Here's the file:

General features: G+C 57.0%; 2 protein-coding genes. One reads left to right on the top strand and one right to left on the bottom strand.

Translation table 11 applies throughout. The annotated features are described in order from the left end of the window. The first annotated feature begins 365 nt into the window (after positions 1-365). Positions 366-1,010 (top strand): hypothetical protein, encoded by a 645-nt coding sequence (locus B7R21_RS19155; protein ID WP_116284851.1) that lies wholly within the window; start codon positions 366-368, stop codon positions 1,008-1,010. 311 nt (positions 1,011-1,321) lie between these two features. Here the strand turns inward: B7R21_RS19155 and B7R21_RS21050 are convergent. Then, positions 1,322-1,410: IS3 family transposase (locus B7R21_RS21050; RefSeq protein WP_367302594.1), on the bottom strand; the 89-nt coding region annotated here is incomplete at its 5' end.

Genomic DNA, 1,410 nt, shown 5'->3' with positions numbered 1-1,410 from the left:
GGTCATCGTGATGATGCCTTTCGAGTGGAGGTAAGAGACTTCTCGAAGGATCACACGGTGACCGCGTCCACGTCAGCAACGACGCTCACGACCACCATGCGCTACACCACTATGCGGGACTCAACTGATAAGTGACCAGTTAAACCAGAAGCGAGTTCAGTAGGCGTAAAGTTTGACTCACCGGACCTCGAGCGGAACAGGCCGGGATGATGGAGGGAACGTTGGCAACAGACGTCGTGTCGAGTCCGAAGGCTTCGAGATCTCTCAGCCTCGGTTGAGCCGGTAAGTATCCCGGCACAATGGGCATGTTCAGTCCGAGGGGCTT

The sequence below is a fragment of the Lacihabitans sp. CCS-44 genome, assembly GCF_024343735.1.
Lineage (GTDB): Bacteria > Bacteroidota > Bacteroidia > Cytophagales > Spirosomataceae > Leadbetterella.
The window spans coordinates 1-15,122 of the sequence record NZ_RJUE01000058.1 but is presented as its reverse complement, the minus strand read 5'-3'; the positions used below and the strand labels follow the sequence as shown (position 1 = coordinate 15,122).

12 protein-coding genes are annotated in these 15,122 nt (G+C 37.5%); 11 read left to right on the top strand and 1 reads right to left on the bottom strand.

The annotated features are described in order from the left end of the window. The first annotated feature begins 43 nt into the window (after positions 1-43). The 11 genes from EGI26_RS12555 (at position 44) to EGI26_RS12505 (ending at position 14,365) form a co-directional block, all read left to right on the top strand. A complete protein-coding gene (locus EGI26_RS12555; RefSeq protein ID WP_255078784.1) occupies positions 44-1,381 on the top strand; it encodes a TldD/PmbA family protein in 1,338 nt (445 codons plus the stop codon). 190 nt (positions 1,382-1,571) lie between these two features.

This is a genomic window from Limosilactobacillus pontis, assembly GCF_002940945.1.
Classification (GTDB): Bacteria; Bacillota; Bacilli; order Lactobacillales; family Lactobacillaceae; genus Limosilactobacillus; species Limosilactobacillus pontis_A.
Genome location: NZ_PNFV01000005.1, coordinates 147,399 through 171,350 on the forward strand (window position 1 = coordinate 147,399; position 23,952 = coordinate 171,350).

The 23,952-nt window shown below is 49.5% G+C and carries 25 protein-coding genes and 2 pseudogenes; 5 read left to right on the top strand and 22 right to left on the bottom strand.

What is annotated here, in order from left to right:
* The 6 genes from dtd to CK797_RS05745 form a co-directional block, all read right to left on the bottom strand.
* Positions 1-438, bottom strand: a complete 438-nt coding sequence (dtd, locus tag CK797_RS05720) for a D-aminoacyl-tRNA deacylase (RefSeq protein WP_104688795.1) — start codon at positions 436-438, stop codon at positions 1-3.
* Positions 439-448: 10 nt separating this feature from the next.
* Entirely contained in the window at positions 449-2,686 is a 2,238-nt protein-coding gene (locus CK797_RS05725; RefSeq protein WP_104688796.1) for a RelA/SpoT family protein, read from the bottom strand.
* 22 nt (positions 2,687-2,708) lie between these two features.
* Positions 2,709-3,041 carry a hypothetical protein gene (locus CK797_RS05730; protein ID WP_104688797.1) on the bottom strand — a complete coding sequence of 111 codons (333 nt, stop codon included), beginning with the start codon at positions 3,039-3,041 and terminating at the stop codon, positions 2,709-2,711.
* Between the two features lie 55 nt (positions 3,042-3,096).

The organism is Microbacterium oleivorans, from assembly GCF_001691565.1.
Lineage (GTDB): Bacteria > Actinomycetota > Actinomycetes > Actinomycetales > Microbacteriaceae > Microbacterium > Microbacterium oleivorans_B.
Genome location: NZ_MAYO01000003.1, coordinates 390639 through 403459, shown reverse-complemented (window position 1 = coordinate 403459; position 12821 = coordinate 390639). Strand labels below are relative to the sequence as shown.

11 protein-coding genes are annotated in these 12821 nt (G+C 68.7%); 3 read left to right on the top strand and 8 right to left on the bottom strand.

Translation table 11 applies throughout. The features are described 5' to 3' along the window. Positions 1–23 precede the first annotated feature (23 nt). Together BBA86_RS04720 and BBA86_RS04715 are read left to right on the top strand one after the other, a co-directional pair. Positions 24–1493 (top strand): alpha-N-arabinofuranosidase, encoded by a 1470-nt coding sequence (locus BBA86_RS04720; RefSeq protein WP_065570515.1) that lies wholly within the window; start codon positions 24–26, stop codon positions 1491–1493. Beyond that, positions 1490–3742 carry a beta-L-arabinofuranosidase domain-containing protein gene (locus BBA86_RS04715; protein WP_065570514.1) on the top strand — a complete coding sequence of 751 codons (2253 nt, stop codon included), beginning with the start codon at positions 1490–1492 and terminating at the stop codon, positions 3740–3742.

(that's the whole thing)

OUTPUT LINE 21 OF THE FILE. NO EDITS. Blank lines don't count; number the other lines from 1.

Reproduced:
* Between the two features lie 55 nt (positions 3,042-3,096).